Discharge to care of lay caregiver
(1) As used in this section:
(a) “Aftercare” includes all of the following:
(A) Assistance with activities of daily living or instrumental activities of daily living.
(B) Medical or nursing tasks such as wound care, the administration of medications and the operation of medical equipment.
(C) Other assistance provided by a caregiver to a patient, following the patient’s discharge, that is related to the patient’s condition at the time of discharge.
(b) “Discharge” means a patient’s release from a hospital following the patient’s admission to the hospital.
(c) “Lay caregiver” means an individual who, at the request of a patient, agrees to provide aftercare to the patient in the patient’s residence.
(2) A hospital shall adopt and maintain written discharge policies. The policies must include the following components:
(a) Hospital staff assess the patient’s ability for self-care after discharge;
(b) The patient is provided an opportunity to designate a lay caregiver;
(c) The patient and lay caregiver are given the opportunity to participate in the discharge planning;
(d) The patient and lay caregiver are provided instruction or training, prior to discharge, as necessary for the lay caregiver to perform medical and nursing aftercare following discharge; and
(e) The patient’s lay caregiver is notified of the patient’s discharge or transfer.
(3) The discharge policies must specify the requirements for documenting:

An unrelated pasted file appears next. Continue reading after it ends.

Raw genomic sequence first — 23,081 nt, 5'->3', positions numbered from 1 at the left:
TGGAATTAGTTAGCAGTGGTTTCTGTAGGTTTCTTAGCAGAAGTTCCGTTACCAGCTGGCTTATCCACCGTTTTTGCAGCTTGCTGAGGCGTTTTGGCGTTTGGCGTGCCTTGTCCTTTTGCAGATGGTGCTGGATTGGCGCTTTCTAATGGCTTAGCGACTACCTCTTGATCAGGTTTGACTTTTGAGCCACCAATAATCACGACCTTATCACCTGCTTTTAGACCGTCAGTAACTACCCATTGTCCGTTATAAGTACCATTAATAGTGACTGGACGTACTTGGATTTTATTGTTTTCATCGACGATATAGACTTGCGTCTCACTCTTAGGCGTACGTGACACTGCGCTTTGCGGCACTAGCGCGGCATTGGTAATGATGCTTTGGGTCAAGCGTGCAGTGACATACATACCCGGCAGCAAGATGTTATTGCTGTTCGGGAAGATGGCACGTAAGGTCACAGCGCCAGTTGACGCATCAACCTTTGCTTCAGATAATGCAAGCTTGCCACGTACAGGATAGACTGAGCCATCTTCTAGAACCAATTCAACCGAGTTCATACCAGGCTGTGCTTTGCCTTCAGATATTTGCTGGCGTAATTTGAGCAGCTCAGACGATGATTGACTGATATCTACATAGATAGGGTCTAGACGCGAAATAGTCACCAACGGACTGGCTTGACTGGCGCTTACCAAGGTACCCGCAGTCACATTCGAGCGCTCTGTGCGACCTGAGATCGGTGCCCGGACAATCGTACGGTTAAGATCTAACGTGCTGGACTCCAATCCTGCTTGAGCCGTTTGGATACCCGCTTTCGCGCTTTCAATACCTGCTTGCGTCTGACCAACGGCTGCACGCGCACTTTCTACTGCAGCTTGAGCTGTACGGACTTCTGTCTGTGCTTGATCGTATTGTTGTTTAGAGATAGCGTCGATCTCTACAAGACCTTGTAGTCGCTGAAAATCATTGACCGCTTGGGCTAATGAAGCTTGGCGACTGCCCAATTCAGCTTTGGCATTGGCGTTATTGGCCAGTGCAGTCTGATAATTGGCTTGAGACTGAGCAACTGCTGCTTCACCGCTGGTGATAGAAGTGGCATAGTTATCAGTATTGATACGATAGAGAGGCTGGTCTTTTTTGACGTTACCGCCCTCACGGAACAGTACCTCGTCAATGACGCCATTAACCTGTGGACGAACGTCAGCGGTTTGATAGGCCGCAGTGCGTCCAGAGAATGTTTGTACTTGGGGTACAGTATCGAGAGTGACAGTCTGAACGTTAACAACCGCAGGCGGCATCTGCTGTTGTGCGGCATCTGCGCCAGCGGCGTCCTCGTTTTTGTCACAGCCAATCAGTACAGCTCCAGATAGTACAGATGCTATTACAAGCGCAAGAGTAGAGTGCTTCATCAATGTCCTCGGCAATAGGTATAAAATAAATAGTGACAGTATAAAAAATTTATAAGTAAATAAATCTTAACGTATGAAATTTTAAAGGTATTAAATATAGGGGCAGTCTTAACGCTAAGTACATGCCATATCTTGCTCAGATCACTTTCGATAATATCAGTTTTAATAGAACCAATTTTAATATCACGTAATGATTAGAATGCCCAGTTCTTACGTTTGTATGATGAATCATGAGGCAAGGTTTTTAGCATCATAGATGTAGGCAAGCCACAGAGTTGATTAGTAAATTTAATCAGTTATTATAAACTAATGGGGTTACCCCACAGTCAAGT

(a) The lay caregiver who is designated by the patient; and
(b) The details of a discharge plan.
(4) The discharge policies may incorporate established evidence-based practices, including but not limited to:
(a) Standards for accreditation adopted by the Joint Commission or other nationally recognized hospital accreditation organization; or
(b) The Conditions of Participation for hospitals adopted by the Centers for Medicare and Medicaid Services.
(5) The discharge policies must ensure that the discharge planning is appropriate to the condition of the patient and shall be interpreted in a manner and as necessary to meet the needs and acuity of the patient and the abilities of the lay caregiver.
(6) This section does not require a hospital to adopt discharge policies that would:
(a) Delay a patient’s discharge or transfer to another facility; or
(b) Require the disclosure of protected health information without obtaining a patient’s consent as required by state and federal laws governing health information privacy and security. [2015 c.263 §2]
3 OregonLaws.org assembles these lists by analyzing references between Sections. Each listed item refers back to the current Section in its own text. The result reveals relationships in the code that may not have otherwise been apparent.